• Even though investors have already pivoted “From QT back to QE”, McElligott warns that – at least until the Fed officially ends the roll off – the ongoing QT/balance-sheet shrinkage is picking-up the pace again, particularly with MBS runoffs to increase meaningfully at the end of the month (-$8.7B March 20th week / -$8.6B March 27th week—and remember, “chunky” MBS roll-offs matter the most for cross-asset volatility), along with a particularly large UST runoff at start April (-$22.4B April 3rd week):
  • Unlike the end of 2018 which saw a monster buy-order from Pensions helping to lift stocks in the last days of the year, quarter- and month-end pension rebalancing flows should be particularly significant as SPX has outperform Bonds by over 12% QTD — a 91st %ile move since 1973, according to Nomura, which notes that this “sell equities, buy USTs” flow begins to emerge approximately 5 to 10 days prior to Quarter-end.

McElligott’s colleagues tested this patterns of pensions selling equities, buying bonds by running a backrest in which the “SPX outperforms USTs by > 12.2% on QTD, and contingent on the prior quarter seeing an Equities SELL-OFF” analog, and finds that this “sell Equities” pension rebalancing flow “realizes” in the market ahead of the quarter-end (5 instances: 1980, 1998, 1998, 2003 and 2009) as follows:

“We are seeing repurchase desks around the Street reference 1Q19 as “THE” largest notional $buyback ever, with last week particularly heavy ahead of the “blackout” commencing in earnest this week (75% of S&P 500 in buyback blackout by 3/19/19)”.

McElligott’s 30-day outlook is most obviously bearish, but it’s more relevant to understand the outlook is a near-term one that he expects to be resolved favorably thereafter. McElligott expects at most a brief pullback as investors flood back in on any more significant drop, mostly due to FOMO. As he explains, his key point regarding this ‘supply/demand shift’ as the markets enter a 1 month pullback window is this: with obvious continued “under-positioning” and thus significantly “under-exposed” to this ongoing Equities re-rack, “I would expect any potential pullback over the next 1m to be shallow and likely ‘get scooped’ on account of performance FOMO”:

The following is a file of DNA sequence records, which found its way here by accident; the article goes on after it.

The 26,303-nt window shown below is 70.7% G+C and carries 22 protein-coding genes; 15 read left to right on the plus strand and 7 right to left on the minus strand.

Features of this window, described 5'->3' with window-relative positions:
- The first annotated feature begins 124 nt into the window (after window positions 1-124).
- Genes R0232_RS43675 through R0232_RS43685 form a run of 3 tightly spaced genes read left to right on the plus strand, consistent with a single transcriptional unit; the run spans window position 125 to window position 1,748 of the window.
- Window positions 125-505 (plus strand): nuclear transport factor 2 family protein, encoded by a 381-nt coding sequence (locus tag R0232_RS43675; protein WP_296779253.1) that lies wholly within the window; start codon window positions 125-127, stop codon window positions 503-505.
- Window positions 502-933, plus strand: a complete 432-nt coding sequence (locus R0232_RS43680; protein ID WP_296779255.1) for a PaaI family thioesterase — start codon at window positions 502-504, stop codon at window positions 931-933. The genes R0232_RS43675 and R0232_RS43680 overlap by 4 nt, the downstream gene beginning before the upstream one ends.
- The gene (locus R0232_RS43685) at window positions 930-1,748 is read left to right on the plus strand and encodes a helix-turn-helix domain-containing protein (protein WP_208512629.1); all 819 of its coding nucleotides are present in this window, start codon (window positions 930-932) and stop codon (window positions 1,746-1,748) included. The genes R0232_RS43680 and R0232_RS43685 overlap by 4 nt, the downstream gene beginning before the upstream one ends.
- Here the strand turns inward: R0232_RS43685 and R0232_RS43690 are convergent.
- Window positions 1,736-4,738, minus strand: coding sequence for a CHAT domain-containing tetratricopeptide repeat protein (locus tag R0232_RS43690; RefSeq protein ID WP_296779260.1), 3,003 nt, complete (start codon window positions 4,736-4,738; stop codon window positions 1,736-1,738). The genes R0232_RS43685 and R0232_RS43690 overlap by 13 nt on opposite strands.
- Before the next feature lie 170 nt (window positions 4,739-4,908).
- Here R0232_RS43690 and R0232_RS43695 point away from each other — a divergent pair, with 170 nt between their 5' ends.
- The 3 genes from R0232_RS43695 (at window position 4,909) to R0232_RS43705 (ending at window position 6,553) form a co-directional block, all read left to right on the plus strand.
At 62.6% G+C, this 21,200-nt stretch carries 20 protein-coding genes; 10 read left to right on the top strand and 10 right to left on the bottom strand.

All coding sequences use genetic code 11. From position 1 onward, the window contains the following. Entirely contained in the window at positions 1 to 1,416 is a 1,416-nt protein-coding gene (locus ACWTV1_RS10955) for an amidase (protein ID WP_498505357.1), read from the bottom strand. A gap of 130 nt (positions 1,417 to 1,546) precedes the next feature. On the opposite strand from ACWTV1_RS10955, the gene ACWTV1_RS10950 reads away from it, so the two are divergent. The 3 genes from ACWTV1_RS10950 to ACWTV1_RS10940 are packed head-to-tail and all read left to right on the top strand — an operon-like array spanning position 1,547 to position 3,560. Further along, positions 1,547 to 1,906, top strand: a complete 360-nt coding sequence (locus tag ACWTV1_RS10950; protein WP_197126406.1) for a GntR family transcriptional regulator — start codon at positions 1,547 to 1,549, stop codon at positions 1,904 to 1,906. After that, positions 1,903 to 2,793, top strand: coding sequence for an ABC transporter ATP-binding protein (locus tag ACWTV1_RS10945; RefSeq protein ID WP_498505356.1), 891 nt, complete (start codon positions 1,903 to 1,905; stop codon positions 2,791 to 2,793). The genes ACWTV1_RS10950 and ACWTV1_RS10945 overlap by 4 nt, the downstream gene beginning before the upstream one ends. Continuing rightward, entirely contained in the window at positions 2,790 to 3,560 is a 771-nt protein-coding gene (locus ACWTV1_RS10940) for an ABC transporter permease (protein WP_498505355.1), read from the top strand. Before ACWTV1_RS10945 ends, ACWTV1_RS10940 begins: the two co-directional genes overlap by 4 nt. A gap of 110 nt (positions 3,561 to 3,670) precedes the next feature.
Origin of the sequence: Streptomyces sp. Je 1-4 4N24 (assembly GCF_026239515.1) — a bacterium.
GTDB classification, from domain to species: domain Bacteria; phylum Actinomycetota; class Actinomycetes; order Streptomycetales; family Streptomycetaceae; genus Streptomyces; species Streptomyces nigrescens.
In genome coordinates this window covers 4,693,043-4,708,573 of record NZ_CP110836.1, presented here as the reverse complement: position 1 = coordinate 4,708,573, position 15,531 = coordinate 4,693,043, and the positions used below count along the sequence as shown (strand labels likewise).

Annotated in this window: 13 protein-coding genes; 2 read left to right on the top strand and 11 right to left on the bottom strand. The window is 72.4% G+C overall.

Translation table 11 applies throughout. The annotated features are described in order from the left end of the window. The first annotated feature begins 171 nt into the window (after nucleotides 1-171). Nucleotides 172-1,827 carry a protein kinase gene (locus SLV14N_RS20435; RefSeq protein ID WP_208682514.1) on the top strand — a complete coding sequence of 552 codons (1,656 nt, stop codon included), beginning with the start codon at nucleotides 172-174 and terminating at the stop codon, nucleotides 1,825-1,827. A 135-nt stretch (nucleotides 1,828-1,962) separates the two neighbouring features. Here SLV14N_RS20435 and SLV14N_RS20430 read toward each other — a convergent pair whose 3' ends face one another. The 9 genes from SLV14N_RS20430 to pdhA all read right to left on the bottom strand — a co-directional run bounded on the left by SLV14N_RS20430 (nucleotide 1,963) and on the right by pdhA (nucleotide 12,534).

• Fundamental L/S (HFR Equities HF Index “20d Beta to SPX” at just 39%);
  • Macro HF (Macro Fund “Beta to SPX” at just 9th %ile per internal analysis);
  • Risk-Parity investors $exposure to SPX at lows dating-back to Nov16 levels per our internal models;
  • Retail with 89 consecutive weeks of OUTFLOWS per EPFR

Moreover, McElligott is not the only analyst suggesting a near-term market pullback is a highly probable occurrence.  While many investors and analysts are looking at 2016 as a possible model for 2019’s market rebound, Morgan Stanley’s chief equity strategist Mike Wilson warned in a note Monday that there are 3 factors that should prevent a 2016 repeat.

  • Significantly tighter monetary policy in the U.S.: Wilson argued, the Federal Reserve “are much further along than they were in early 2016 when they had raised rates only 0.25% cumulatively and weren’t yet contracting the balance sheet.
  • Chinese government less committed to stimulus: “China’s stimulus is not as large as in 2016 and is more domestically focused. Our economists believe we are likely to see only half the amount of stimulus this time as measured by the change in broad credit growth.”
  • Domestic economy that is operating above capacity:  “Most obvious example’ of the U.S. economy running at or beyond its capacity is the labor market. The unemployment rate is near historic lows and we know from reading corporate earnings transcripts that labor costs are increasingly on the minds of management teams.”

Wilson makes a good point with regards to increasing labor costs and it has certainly been a point of emphasis from corporate CEOs.  But the concern over input costs has actually been declining according to a Q4 2018 corporate study tied to 2500 conference call transcripts performed by the J.P. Morgan Quant Team, led by Marko Kolanovic

“Contrary to popular investor narrative, fewer S&P 500 companies are highlighting rising wages as a risk. Labor-intensive industries (typically less specialized workers) remain concerned about the tightening labor market (see Figure 63, Discretionary and Real Estate at cycle highs). On the other hand, sectors that employ a more skilled workforce (Technology, Healthcare, Financials) less frequently discussed labor and wages in company reports. Since the latter makes up ~60% of S&P 500 market cap (and growing), the expanding labor market should be a net positive for S&P 500 profits through rising demand/revenue, which should more than offset wage pressures at this point in the cycle.

To be clear, this is not Wilson’s first or even second warning to market participants. Wilson has been warning investors to approach the year-to-date rally with caution for many weeks now, warning clients as early as January that they should get defensive and prepare for an impending earnings recession (earnings expected to decline by over 3% in Q1 2019).

In fairness, Wilson’s warning from late January only finds the S&P 500 a few percentage points higher, as the market has been somewhat range bound in February and prior to last week’s breakout of sorts. 

As investors await the Q1 2019 earnings period, most analysts are of the opinion earnings will decline by 3% or worse for the period and represent the first earnings recession since late 2015. For the current week, 7 S&P 500 members with fiscal quarters ending in February are set to report 2019 Q1 results, which include a number of industry leaders like FedEx (FDX), Nike (NKE) and Micron (MU).

One of the bigger factors impacting the Q1 EPS forecast has been the price of oil and the strength of the U.S. Dollar (DXY). According to Zacks Research, the energy sector is expected to produce one of the larger headwinds for earnings in the Q1 period, with a decline in earnings of 13.5% YOY.

Having said that, the price of oil has rebounded in 2019 and is now on par with its Q1 2018 average price per barrel of light sweet crude.  (See chart below)